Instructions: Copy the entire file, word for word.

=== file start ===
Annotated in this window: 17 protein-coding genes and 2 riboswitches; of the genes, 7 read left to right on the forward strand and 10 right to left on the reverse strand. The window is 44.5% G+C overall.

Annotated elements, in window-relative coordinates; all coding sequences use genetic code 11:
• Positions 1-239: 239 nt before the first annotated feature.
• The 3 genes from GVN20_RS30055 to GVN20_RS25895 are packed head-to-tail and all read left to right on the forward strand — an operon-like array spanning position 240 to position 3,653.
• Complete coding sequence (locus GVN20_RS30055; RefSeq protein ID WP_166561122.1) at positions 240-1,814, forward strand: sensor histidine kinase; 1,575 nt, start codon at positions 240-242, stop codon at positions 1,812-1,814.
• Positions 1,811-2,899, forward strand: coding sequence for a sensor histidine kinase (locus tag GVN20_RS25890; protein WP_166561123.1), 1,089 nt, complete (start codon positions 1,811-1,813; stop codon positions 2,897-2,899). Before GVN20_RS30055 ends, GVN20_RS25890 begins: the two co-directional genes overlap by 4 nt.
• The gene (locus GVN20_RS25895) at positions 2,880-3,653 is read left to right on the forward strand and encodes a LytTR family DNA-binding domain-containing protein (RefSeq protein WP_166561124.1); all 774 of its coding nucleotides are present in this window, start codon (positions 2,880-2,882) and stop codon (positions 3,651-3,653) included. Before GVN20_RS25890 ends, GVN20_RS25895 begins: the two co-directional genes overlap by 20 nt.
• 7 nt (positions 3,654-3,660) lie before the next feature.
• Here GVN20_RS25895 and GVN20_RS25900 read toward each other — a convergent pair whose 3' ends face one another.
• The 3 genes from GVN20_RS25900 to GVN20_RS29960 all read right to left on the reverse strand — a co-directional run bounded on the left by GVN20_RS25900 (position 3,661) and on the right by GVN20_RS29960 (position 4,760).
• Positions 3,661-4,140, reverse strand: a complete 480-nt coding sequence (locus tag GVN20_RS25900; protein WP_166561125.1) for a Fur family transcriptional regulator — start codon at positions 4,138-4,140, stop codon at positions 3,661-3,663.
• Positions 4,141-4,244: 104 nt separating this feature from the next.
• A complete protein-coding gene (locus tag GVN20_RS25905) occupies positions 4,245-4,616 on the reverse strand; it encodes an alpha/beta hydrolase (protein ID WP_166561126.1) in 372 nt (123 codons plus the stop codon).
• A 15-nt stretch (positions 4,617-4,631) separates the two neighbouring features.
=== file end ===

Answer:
Annotated in this window: 17 protein-coding genes and 2 riboswitches; of the genes, 7 read left to right on the forward strand and 10 right to left on the reverse strand. The window is 44.5% G+C overall.

Annotated elements, in window-relative coordinates; all coding sequences use genetic code 11:
• Positions 1-239: 239 nt before the first annotated feature.
• The 3 genes from GVN20_RS30055 to GVN20_RS25895 are packed head-to-tail and all read left to right on the forward strand — an operon-like array spanning position 240 to position 3,653.
• Complete coding sequence (locus GVN20_RS30055; RefSeq protein ID WP_166561122.1) at positions 240-1,814, forward strand: sensor histidine kinase; 1,575 nt, start codon at positions 240-242, stop codon at positions 1,812-1,814.
• Positions 1,811-2,899, forward strand: coding sequence for a sensor histidine kinase (locus tag GVN20_RS25890; protein WP_166561123.1), 1,089 nt, complete (start codon positions 1,811-1,813; stop codon positions 2,897-2,899). Before GVN20_RS30055 ends, GVN20_RS25890 begins: the two co-directional genes overlap by 4 nt.
• The gene (locus GVN20_RS25895) at positions 2,880-3,653 is read left to right on the forward strand and encodes a LytTR family DNA-binding domain-containing protein (RefSeq protein WP_166561124.1); all 774 of its coding nucleotides are present in this window, start codon (positions 2,880-2,882) and stop codon (positions 3,651-3,653) included. Before GVN20_RS25890 ends, GVN20_RS25895 begins: the two co-directional genes overlap by 20 nt.
• 7 nt (positions 3,654-3,660) lie before the next feature.
• Here GVN20_RS25895 and GVN20_RS25900 read toward each other — a convergent pair whose 3' ends face one another.
• The 3 genes from GVN20_RS25900 to GVN20_RS29960 all read right to left on the reverse strand — a co-directional run bounded on the left by GVN20_RS25900 (position 3,661) and on the right by GVN20_RS29960 (position 4,760).
• Positions 3,661-4,140, reverse strand: a complete 480-nt coding sequence (locus tag GVN20_RS25900; protein WP_166561125.1) for a Fur family transcriptional regulator — start codon at positions 4,138-4,140, stop codon at positions 3,661-3,663.
• Positions 4,141-4,244: 104 nt separating this feature from the next.
• A complete protein-coding gene (locus tag GVN20_RS25905) occupies positions 4,245-4,616 on the reverse strand; it encodes an alpha/beta hydrolase (protein ID WP_166561126.1) in 372 nt (123 codons plus the stop codon).
• A 15-nt stretch (positions 4,617-4,631) separates the two neighbouring features.